He added that 93 percent of Fortune 500 companies are now deploying or testing the iPhone, up from 91 percent the previous quarter. As for the Global 500 list, 60 percent have taken up the smartphone, up from 57 percent the quarter before.

iPad success

Meanwhile, iPad sales were 11.1 million for the fourth quarter, a 166-percent increase on the 4.2 million shifted the year before. Revenue from iPad and iPad accessories was up 146 percent over the same period, from $2.8bn to $6.9bn.

The Mac has its best quarter ever, which is almost unbelievable. With cannibalisation like this, I hope it continues.

– Tim Cook, Apple

Cook said Apple is seeing "cannibalisation" of Mac sales due to the tablet's success, but he said it was the kind of cannibalisation he could live with.

"Some people are electing to buy an iPad rather than a Mac. However, I believe a materially larger number of people are electing to buy an iPad instead of a Windows-based PC," he said. "Even with having the best quarter on iPad with some cannibalisations in Mac, the Mac has its best quarter ever, which is almost unbelievable. And so with cannibalisation like this, I hope it continues."

Cook, who said he believes the tablet market will outstrip the PC market in time, called out Apple's rivals for their lack of success in the tablet field, where his company has now sold 40 million iPads in total.

"Some had different form factors, different price points, and I think it's reasonable to say that none of these have gained any traction thus far," he said. "In fact, as all of those competitors were coming to market, our share actually went up such that, in the June quarter, according to IDC, we were responsible for three out of every four tablets sold."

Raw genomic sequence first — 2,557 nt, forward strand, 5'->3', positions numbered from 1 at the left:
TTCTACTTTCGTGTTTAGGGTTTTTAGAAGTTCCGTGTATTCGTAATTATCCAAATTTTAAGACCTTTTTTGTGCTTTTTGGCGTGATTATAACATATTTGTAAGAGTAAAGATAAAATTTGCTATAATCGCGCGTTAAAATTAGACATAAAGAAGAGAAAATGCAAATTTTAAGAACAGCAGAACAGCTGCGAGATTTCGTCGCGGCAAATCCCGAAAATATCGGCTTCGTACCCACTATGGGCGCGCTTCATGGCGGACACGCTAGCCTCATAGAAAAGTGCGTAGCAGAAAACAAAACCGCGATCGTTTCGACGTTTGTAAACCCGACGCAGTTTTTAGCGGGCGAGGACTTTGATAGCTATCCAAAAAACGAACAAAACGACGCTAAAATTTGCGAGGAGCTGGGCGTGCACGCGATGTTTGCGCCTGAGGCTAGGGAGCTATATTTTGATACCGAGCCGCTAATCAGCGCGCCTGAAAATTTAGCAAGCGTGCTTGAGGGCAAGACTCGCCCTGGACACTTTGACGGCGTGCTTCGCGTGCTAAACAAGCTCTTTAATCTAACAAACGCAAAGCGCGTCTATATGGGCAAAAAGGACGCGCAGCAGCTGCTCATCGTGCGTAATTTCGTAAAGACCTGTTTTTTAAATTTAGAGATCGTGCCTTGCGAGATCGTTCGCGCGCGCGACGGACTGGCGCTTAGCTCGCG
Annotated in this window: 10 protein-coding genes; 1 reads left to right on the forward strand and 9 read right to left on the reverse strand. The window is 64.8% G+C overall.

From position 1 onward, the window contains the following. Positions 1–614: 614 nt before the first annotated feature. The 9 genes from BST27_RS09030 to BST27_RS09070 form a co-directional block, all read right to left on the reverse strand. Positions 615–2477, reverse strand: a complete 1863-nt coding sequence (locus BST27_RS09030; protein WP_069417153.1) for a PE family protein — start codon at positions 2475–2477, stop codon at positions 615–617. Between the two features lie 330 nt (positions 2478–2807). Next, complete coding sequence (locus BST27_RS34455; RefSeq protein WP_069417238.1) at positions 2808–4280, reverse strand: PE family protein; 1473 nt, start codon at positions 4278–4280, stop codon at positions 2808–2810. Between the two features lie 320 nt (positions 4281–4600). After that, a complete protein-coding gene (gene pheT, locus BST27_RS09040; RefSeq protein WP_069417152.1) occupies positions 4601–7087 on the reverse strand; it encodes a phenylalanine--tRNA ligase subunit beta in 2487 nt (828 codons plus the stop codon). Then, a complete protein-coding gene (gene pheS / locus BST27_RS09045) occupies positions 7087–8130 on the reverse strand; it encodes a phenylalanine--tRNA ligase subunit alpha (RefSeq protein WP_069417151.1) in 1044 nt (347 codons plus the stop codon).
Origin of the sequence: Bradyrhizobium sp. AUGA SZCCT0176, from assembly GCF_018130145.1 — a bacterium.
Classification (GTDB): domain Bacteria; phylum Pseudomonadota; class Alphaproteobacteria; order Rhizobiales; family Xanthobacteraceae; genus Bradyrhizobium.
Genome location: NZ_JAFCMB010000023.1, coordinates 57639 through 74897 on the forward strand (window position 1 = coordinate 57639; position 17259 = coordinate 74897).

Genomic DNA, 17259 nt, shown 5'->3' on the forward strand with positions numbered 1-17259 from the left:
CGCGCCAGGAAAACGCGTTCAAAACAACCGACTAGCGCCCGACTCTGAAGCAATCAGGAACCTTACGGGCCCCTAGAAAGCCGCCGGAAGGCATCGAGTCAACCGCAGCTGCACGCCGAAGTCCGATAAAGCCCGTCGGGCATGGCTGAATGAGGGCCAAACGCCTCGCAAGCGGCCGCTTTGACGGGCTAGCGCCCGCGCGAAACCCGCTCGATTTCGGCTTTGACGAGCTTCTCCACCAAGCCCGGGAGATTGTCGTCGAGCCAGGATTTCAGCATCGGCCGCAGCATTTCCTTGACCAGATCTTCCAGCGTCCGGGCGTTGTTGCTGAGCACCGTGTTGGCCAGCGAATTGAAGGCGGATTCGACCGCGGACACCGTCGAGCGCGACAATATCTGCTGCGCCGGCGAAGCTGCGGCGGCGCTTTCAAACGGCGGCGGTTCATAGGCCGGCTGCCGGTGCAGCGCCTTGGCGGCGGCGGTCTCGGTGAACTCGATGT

Gartner's Milanesi noted a shift in emphasis at the company, with business sales becoming more of a focus.

"On iPad, we continue to see no competition for Apple and this will remain the case," she said. "[It was] interesting to hear once again about rollouts in the enterprise for both iPhone and iPads, as this is clearly becoming an important play for Apple." 

Another area of cannibalisation could be that of the iPhone eating into the market for iPods. In the quarter, Apple sold 6.6 million iPods, down from 9.1 million the year before. Oppenheimer said even this figure was ahead of the company's expectations.

Apple's quarterly and annual results were the first to be announced since the death earlier this month of co-founder and former chief executive Steve Jobs. In the earnings call, Cook expressed Apple's "gratitude for all of the condolences and expressions of support that we have received following Steve's passing".


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Topics: Tech Industry

About

David Meyer is a freelance technology journalist. He fell into journalism when he realised his musical career wouldn't be paying many bills. His early journalistic career was spent in general news, working behind the scenes for BBC radio and on-air as a newsreader for independent stations. David's main focus is on communications, of both... Full Bio